Which visas do people visiting you in the Netherlands need?
Which visas do people visiting you in the Netherlands need?
Everaert Advocaten is a respected leader in Dutch migration law. Based in Amsterdam, its multilingual team advises expats on residency and migration-related legal issues.
If you are an expat living in the Netherlands, you can invite people to visit you. Depending on their nationality, they might need a visa, and if the person is not from the EU, EEA or Switzerland, they must observe certain conditions.
Friends and family
Once you’ve settled in the Netherlands, you might want to invite friends or family to come over to visit you. This is allowed, but they do need to meet certain conditions. Their stay cannot exceed 90 days. One of the conditions is that they need a visa, unless their nationality is visa waived.
If they do need a visa, it is wise to start the application well before their travel date, because the application process takes some time: you must budget 15 days to sometimes even 3 months, depending on the country. In general, your invitees will need to prove:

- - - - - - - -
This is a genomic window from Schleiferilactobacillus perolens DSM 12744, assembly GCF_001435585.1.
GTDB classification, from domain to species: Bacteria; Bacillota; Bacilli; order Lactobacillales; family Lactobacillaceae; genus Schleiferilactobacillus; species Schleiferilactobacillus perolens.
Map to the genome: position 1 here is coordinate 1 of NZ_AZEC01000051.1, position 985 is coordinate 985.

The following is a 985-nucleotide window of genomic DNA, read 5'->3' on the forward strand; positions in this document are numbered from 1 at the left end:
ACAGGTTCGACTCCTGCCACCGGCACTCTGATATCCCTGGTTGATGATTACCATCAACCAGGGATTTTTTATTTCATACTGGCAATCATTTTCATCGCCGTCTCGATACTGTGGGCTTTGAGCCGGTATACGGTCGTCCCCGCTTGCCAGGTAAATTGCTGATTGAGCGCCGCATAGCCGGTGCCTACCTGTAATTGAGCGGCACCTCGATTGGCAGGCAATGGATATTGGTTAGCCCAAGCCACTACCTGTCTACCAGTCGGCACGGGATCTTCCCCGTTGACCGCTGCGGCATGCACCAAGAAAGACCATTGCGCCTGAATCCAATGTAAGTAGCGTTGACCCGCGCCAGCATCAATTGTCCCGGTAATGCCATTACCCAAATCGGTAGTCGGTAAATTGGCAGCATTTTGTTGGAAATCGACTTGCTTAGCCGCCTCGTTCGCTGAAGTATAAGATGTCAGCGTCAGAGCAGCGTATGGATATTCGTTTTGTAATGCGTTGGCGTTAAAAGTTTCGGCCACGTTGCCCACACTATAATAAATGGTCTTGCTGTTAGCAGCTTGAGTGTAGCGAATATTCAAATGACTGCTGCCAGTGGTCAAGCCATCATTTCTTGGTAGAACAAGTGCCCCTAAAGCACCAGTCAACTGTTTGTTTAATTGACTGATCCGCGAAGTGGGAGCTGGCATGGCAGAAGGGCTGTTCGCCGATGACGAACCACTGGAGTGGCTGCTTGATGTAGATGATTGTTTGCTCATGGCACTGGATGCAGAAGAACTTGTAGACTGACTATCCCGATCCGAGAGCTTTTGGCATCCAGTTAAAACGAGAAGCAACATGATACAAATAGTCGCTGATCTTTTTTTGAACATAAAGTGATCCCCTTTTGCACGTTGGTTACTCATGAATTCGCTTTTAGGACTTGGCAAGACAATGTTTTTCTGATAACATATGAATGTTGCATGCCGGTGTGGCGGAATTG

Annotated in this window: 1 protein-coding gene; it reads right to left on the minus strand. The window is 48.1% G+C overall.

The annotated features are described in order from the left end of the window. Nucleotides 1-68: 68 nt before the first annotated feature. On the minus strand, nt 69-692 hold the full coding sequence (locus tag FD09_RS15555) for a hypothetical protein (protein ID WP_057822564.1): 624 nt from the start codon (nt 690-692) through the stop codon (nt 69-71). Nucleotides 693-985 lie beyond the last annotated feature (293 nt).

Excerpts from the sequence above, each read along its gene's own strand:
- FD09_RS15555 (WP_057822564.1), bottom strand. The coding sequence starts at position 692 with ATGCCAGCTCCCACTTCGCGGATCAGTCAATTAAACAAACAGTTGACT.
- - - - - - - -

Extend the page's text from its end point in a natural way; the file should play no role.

- That their social and economic ties with their home country are strong enough to guarantee a return
- That they have sufficient financial means to provide for themselves during their stay in the Netherlands
- That they possess a valid ID
- That they have a travel reservation / ticket
- That they have medical health insurance for the duration of the trip
Different types of visa
There are several kinds of visa which might suit your situation:
Single Entry Short stay visa, also called C-visa
Your friends or family need to apply for a visa at the Dutch embassy or consulate of the country in which they reside at that specific moment.
If they are going to stay in the Schengen area for just a few days – up to a maximum of 90 days, they can apply for a short stay, or C- visa. This will permit them to travel freely in the Schengen area during the visa's validity, for one journey only (single entry).
Multiple Entry Visa
If they want to make several separate visits to countries in the Schengen area throughout the 90 days they should consider applying for a multiple entry visa. However, this application requires some substantiating. You can only apply if you are a frequent traveller or you can prove that you need to travel frequently.
EU citizen family members
Travelling as a family member (partners and children) of an EU citizen is usually easier because other, less strict rules apply. This visa is usually granted quickly and is free of charge. However, it should be noted that this visa is normally meant to facilitate the traveller to apply for a residence permit stay in a particular Member State.
For this visa, the applicant must prove the following:
- That he / she is an EU citizen's family member
- That the EU citizen expat resides in, or moves to, a Member State other than the Member State of which he or she is a national
- That the applicant will join the EU citizen in the Member State